VERBAL FLUENCY, CLUSTERING AND SWITCHING IN PERSONS WITH DEPRESSION AS INDICATORS FOR COGNITIVE IMPAIRMENTS
Introducere:. Fluența verbală (FV) reprezintă capacitatea unei persoane de a spune cuvinte pe baza unor criterii date. FV fonematică presupune oferirea de cuvinte care încep cu o literă specifică – de obicei FAS, iar fluența verbală semantică se referă la o categorie – ex. animale, fructe. Performanța la fluența verbală este sensibilă în cazul tulburărilor depresive datorită relației dintre fluență și disfuncțiile din depresie pe palierul atenției susținute, concentrării, vitezei de procesare și memoriei. Sarcinile de fluență verbală (FV) sunt des folosite pentru evaluarea funcționării cognitive și executive în diferite tulburări psihiatrice. Obiective: Acest studiu ilustrează fluența verbală, atât componenta fonematică, cât și cea semantică pentru un eșantion de persoane cu tulburări depresive din populația românească prin analiza cantitativă și calitativă, drept indicatori ai disfuncțiilor cognitive și a deficitelor executive. Material și metodă: Studiul presupune analiza producțiilor de fluență verbală pentru 41 de persoane fără istoric de boli psihice sau de tulburări de dispoziție și 32 depresivi. Criteriile de includere pentru depresie au fost diagnosticul clinic pe baza criteriilor ICD-10, scala DASS-21R și MADRS. Criteriile de excludere au fost vârsta (sub 18 ani – peste 65 de ani) și existența altor tulburări psihiatrice. Ambele grupe au fost evaluate cu scala de fluență verbală. Au existat în total 6 administrări pentru fluența verbală, varianta literelor FAS, respectiv a literelor CTL. Pentru fluența verbală semantică a fost utilizată categoria fructe. Metoda de cotare urmează modelul clasic propus de Benton dar și clusterii și schimbările din modelele lui Abwender(2001) și Troyer(1997). De asemenea memoria verbală a fost testată prin California Verbal Learning Test (CVLT) din cadrul Bateriei CogTest. Rezultate: Grupul cu depresie a obținut scoruri mai mici față de grupul participanților din lotul de control. Numărul de clusteri și de schimbări folosite sunt mai reduse în grupul persoanelor cu depresie, și descrește o dată cu severitatea simptomelor. Performanța la fluența verbală nu a fost influențată de nivelul de educație a participanților. Concluzii: Eșantionul persoanelor cu depresie din populația românească prezintă disfuncții cognitive reflectate prin scorul total obținut la testul de fluență verbală. Aceste rezultate sunt în concordanță cu cele din literatură și confirmă validitatea sistemului de cotare pe bază de clusteri și schimbări drept indicatori ai disfuncției cognitive.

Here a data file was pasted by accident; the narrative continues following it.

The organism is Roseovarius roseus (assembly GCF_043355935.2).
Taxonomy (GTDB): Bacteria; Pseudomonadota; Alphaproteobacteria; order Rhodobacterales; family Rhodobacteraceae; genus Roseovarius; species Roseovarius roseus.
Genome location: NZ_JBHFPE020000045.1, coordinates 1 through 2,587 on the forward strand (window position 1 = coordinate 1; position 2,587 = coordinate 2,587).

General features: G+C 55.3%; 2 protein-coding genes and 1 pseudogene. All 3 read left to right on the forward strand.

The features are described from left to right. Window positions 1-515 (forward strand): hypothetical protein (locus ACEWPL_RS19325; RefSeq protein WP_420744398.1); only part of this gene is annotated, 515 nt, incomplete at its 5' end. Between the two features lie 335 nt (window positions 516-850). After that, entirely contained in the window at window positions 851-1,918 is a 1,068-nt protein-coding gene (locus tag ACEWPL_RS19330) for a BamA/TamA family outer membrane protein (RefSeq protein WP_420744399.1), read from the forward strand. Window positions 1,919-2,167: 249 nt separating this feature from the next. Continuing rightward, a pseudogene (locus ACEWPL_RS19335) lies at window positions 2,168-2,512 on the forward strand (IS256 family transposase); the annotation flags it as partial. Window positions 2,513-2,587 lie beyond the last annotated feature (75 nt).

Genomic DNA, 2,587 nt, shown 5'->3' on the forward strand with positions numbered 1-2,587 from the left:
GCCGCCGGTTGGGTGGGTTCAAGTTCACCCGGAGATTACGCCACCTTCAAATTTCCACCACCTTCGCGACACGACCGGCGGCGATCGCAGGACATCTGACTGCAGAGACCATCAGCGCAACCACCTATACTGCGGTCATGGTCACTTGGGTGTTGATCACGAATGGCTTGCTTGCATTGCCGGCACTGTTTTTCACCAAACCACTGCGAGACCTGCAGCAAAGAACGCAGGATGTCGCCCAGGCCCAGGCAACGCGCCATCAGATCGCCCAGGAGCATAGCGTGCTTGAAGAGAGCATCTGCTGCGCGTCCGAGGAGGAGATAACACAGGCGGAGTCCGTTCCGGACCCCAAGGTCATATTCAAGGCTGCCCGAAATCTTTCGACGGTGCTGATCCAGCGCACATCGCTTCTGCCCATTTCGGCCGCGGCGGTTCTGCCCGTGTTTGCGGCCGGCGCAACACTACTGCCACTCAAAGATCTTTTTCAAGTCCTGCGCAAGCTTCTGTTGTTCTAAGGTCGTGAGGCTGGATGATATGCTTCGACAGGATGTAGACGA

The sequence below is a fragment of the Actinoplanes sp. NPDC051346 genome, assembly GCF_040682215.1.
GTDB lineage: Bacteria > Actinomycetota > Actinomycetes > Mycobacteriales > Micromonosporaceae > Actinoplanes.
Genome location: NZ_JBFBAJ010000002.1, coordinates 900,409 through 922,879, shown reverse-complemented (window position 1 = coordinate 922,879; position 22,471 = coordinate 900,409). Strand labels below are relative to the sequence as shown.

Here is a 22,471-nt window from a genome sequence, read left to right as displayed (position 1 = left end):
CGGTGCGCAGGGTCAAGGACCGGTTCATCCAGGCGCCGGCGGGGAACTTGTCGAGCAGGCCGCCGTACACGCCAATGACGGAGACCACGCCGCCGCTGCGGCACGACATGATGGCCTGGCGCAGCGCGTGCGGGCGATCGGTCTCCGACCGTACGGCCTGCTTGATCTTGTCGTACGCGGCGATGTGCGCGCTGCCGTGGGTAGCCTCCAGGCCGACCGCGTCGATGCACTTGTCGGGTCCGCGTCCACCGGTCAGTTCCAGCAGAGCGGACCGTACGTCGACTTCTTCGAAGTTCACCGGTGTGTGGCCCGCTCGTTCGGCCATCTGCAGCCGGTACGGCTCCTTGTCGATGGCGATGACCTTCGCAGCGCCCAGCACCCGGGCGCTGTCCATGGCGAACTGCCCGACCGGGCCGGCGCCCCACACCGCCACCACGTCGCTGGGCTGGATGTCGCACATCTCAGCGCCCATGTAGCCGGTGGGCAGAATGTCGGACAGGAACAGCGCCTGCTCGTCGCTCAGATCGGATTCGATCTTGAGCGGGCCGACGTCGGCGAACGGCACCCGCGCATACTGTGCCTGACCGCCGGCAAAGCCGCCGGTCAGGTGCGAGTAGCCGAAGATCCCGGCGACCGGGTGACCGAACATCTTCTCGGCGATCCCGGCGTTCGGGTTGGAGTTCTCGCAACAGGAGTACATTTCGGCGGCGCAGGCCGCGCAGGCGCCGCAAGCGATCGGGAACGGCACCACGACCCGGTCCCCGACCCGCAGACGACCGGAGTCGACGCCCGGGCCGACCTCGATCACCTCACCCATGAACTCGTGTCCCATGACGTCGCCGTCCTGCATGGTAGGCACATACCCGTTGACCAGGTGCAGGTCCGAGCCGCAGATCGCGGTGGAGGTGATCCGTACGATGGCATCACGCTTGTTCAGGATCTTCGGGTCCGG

This paper was published under the frame of European Social Fund, Human Resources Development Operational Programme 2007-
2013, project no. POSDRU/159/1.5/S/ 138776.
Neuropsychological dysfunction is considered a central deficit in major mood disorders. Depression is associated with neurocognitive deficits. Studies on depression suggest deficits in executive functioning, deficits in the area of memory, psychomotor functioning, generalized intellectual impairments, deficits in complex problem solving, slowing thinking, compromised ability to think, disturbed sustained attention, affective process and impaired decision-making(1). The verbal fluency task might help in setting a differential diagnosis between dementia and depression (2, 3). As previously observed some cognitive deficits still persist after remission of depression (4, 5, 6). Verbal fluency, reaction time, impaired recognition of abstract visual information from long-term memory are few of them(4).
Concerning the functional and structural substrates of the brain in depression, studies using PET (Positron Emission Tomography) and fMRI (Functional Magnetic Resonance Imaging) provide evidence of cortical and subcortical dysfunction: orbitofrontal cortex, medial thalamus, anterior and posterior cingulated cortices, ventrum striatum (6, 7).
Models of verbal fluency performance were developed from observation of performance variables in different population. Verbal fluency represents the ability of a person to express a set of words based on requirements established by an evaluator.